Wagoner’s Lost Gold Mine

The brooding Superstition Mountains of Arizona have drawn more treasure hunters than any other site in the USA. The great majority are hunting for the infamous Lost Dutchman mine of Jacob Waltz or the legendary Peralta mines, which have proven exceedingly difficult to find. Several people have apparently vanished in these mountains in recent months, despite repeated searches none have been found of four men currently missing. The Superstition mountains are not a place free of dangers and not a place to make mistakes. These mountains hide many mysteries.

With so much attention on the famous Dutchman mine, another lost mine legend frequently gets ignored or is assumed to be simply another version of the Dutchman tale; the lost rose quartz ledge of a man named Wagoner. I have not been able to find his first name, but he lived in the silver-boom town of Pinal (a ghost town today) in the 1890’s. He had come to live in the desert due to a physical condition said to be consumption but probably a lung disease, as many people were sent to live in the dry climate in former years for their health. He saw many specimens of rich ores brought into town by other prospectors and this gave him incentive to get out and do some prospecting on his own. He spent a lot of time prospecting in the Superstitions.

One day he happened to be north of the Superstitions near Tortilla Flat, nearly out of food and decided to cut across the range by following Labarge canyon south. On the second day of hiking he skirted past the famous landmark Weaver’s Needle. Continuing past there, somewhere on the southern side of the mountains he happened upon a stunning vein of rose quartz shot through with gold. It was the find of a lifetime, the sort of thing that a prospector dreams of!
Wagoner packed out as much of the ore as he could carry and continued traveling southward, making it to Pinal city where he sold the ore and did a bit of celebrating. In the ensuing days, Wagoner made repeated trips to the mine, often hitching a ride part way on the stage, always entering the mountains near what is today Queen Valley but telling no one where the mine was located. When he had accumulated enough gold, he left the area and never returned. To this day, no one has ever found it.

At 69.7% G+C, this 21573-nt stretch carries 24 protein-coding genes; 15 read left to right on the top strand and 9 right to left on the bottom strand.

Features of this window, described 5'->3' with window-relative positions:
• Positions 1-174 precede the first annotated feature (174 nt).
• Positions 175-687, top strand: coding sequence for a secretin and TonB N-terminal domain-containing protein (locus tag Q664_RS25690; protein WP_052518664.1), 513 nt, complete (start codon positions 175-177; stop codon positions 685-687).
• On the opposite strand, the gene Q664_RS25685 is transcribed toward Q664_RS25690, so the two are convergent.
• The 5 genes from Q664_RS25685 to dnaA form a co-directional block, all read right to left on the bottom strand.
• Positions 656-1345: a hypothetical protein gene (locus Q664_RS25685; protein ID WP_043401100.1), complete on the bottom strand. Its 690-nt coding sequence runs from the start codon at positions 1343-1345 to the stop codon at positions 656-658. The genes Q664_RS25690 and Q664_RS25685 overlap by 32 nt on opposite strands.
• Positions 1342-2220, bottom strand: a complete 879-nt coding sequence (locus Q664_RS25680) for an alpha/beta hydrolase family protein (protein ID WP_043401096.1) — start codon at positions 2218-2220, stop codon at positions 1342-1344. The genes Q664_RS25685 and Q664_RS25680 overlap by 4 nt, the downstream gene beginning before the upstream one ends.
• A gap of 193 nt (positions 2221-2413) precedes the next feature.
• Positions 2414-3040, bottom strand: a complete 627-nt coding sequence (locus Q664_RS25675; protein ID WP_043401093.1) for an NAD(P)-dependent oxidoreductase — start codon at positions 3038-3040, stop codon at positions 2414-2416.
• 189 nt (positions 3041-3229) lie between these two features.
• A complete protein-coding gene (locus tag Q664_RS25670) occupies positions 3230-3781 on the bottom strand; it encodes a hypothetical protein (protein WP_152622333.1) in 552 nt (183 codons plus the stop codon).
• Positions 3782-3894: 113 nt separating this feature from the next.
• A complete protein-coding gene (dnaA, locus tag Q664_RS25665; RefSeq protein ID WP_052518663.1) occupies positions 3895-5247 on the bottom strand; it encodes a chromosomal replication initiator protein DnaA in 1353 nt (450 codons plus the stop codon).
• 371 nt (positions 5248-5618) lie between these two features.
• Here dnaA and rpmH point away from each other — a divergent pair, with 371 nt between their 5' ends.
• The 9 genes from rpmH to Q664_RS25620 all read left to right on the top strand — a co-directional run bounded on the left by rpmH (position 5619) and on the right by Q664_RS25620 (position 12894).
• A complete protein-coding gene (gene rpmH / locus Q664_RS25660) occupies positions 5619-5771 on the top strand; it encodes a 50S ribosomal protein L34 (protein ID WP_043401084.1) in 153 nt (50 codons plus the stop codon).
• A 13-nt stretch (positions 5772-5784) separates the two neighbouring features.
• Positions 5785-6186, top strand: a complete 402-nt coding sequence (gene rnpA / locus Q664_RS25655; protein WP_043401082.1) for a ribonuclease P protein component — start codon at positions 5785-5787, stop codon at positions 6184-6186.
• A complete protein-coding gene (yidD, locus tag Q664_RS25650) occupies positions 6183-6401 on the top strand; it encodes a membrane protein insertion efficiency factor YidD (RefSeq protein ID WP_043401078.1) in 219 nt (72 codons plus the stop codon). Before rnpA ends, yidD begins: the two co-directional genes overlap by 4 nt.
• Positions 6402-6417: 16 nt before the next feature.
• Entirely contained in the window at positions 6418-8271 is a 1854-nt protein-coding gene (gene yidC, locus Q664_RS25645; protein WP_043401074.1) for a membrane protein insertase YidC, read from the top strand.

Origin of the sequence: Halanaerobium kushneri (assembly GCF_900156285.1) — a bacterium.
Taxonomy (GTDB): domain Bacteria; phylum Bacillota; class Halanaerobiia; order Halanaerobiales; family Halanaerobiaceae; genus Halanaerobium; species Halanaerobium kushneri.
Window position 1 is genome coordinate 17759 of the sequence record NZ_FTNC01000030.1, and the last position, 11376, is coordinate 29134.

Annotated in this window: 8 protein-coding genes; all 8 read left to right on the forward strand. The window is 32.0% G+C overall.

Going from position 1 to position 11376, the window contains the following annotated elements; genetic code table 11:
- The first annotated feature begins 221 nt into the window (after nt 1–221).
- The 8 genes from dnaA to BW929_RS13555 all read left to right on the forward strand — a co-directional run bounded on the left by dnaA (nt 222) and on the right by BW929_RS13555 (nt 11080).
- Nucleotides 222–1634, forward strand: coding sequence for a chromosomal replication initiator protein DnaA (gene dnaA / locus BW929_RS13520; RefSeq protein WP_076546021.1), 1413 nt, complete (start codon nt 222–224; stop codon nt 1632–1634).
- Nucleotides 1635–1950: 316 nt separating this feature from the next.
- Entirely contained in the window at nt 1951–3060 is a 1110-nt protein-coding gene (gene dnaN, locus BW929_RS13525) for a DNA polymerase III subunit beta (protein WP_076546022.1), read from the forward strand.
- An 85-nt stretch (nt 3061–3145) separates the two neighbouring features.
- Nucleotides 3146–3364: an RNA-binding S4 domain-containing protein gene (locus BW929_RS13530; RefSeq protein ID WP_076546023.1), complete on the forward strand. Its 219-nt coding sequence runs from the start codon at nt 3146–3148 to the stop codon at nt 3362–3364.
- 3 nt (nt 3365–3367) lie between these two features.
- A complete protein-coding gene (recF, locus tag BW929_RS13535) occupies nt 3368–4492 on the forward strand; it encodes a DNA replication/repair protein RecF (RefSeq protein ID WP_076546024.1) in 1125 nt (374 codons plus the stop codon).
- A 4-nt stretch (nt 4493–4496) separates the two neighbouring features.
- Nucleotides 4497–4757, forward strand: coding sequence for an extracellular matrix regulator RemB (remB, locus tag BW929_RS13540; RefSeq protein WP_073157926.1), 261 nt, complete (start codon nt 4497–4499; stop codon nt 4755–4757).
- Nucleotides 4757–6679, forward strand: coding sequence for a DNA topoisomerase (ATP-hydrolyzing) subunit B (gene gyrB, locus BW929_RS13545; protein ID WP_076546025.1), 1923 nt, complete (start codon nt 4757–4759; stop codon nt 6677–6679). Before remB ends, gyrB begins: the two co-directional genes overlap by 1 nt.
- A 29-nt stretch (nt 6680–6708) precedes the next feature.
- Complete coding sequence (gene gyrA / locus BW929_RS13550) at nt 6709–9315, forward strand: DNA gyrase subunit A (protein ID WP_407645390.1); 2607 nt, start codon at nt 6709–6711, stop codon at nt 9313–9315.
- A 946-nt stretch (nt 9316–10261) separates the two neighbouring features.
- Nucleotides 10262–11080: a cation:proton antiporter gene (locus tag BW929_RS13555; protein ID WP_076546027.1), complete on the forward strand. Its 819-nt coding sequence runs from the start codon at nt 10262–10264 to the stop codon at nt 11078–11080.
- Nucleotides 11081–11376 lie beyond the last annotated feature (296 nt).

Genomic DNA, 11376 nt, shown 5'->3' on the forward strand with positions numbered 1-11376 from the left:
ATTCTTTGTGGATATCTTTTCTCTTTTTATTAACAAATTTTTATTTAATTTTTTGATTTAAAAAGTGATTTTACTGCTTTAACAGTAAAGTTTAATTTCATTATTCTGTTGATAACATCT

Wagoner did mention that he concealed the mine, like Jacob Waltz did with his more famous gold vein, but did leave some kind of markers as a clue in case he ever did need to find it again – he planted a circle of trees around the vein.
The mine is located somewhere east of Miner’s Needle in the broken hills, and Wagoner even drew a map for the stage driver to help him find the mine so that he too could benefit but the stage driver could not find it.

Is this the same mine as that of Jacob Waltz? There are interesting parallels like the pointed peak, in this case it is Miners Needle but otherwise it seems to be quite different; even the type of quartz (rose quartz versus white quartz) is a different type. There are fewer clues to help locate this mine and the one clear set of markers left by Wagoner may well have died (the trees) leaving nothing to discern the location. However perhaps some treasure hunter will happen on to it just the way Wagoner did.

Further reading, excellent article online at


Good luck and good hunting amigos, I hope you find the treasures that you seek.

~ by Oroblanco on September 11, 2010.

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